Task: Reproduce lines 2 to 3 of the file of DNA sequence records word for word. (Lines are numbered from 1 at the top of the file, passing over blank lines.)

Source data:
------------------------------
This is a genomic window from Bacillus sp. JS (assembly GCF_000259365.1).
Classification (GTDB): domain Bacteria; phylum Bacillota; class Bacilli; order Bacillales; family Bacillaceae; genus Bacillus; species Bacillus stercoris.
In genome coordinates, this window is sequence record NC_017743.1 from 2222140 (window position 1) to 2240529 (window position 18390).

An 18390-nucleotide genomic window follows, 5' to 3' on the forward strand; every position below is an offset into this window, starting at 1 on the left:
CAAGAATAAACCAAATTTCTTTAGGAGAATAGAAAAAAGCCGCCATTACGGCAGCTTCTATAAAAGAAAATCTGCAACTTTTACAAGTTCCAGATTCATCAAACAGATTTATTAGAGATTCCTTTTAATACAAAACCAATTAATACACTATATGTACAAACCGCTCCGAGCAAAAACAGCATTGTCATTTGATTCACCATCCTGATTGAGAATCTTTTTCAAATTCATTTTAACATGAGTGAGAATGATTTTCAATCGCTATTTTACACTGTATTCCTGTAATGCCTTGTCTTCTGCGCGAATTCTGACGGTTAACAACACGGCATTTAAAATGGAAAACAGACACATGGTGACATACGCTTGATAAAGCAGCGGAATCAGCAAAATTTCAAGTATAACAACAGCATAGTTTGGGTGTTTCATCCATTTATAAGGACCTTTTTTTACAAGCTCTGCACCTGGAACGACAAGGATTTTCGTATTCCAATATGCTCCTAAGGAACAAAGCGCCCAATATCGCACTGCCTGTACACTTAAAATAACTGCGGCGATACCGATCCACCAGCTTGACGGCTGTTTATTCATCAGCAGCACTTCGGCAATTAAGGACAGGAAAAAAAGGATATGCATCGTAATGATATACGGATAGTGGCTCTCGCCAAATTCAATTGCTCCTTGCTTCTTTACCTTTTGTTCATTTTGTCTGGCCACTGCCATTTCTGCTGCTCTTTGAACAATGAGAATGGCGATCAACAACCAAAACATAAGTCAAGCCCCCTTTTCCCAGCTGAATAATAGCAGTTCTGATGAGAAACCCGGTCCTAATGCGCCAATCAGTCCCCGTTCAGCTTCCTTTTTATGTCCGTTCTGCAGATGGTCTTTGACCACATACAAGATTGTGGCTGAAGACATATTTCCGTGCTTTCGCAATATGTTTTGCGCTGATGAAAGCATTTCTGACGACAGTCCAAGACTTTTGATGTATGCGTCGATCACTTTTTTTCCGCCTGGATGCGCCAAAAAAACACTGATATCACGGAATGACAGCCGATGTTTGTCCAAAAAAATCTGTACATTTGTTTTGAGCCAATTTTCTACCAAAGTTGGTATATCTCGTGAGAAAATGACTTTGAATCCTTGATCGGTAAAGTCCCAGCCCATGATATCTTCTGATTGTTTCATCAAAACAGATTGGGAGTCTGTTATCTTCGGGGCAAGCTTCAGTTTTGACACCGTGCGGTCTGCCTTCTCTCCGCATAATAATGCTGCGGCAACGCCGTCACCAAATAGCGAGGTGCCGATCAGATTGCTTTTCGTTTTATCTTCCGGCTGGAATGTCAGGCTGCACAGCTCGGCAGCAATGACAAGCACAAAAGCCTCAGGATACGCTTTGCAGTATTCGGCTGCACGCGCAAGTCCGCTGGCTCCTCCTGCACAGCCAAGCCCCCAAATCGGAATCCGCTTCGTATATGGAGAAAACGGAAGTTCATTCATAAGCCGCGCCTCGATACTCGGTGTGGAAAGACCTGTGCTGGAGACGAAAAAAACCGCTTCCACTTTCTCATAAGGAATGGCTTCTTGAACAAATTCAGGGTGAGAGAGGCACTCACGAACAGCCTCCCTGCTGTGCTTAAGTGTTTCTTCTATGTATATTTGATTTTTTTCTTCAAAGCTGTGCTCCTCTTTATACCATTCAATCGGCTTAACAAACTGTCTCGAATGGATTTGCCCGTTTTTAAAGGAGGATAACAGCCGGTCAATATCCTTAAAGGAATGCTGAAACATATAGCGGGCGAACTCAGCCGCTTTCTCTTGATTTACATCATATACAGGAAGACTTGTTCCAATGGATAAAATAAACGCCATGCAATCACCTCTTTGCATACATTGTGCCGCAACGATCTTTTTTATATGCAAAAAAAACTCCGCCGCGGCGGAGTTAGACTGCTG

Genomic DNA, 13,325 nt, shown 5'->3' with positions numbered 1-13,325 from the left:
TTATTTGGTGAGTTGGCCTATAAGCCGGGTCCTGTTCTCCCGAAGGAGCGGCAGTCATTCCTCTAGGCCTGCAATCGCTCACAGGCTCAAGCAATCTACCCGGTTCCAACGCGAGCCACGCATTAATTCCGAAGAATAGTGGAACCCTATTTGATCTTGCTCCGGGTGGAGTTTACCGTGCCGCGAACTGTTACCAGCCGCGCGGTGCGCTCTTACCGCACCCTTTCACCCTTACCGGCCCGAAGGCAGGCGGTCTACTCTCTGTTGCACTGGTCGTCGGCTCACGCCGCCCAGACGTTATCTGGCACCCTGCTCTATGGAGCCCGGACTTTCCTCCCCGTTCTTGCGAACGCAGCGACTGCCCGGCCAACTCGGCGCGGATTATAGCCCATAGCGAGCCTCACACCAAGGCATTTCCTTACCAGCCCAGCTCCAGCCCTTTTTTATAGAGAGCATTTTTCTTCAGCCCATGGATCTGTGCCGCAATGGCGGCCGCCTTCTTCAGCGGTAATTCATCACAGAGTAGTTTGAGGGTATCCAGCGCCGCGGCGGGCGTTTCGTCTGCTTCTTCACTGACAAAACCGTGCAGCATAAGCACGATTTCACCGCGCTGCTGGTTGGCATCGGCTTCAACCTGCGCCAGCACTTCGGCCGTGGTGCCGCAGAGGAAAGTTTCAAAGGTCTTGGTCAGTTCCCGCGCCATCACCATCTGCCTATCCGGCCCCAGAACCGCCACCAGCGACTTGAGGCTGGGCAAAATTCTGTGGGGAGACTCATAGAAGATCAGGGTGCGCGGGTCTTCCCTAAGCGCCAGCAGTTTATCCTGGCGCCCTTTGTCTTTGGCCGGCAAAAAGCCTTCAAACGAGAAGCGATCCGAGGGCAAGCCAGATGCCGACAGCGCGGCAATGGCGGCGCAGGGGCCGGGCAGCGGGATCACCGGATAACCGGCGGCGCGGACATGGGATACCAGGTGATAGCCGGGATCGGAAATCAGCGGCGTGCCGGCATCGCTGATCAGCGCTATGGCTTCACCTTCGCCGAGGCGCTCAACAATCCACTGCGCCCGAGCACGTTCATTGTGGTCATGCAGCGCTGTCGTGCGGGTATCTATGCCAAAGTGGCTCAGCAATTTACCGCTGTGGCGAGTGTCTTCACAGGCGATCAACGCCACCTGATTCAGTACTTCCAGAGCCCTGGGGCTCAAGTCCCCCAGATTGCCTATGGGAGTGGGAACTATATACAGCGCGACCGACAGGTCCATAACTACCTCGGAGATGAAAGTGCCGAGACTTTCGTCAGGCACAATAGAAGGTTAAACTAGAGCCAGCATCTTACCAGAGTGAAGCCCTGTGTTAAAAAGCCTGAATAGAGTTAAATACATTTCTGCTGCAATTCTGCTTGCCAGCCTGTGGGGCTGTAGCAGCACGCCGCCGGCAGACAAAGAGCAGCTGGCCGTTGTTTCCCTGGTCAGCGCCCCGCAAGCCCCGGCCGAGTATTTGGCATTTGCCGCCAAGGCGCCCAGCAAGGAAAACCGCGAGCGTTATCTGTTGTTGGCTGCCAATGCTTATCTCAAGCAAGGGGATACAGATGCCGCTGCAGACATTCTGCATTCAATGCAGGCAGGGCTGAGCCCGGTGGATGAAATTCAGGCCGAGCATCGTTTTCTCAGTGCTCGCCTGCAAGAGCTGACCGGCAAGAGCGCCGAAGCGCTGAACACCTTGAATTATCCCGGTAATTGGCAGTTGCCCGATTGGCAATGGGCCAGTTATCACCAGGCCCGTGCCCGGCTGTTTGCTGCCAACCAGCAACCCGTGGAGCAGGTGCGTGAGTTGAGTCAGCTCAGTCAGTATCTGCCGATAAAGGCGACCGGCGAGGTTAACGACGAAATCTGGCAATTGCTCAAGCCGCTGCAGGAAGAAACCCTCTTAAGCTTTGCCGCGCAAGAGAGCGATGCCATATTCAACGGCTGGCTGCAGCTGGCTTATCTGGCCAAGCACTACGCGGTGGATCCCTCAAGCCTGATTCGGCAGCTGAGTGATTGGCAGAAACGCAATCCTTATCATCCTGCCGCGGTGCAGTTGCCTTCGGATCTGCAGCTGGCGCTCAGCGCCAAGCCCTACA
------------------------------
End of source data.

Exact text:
Classification (GTDB): domain Bacteria; phylum Bacillota; class Bacilli; order Bacillales; family Bacillaceae; genus Bacillus; species Bacillus stercoris.
In genome coordinates, this window is sequence record NC_017743.1 from 2222140 (window position 1) to 2240529 (window position 18390).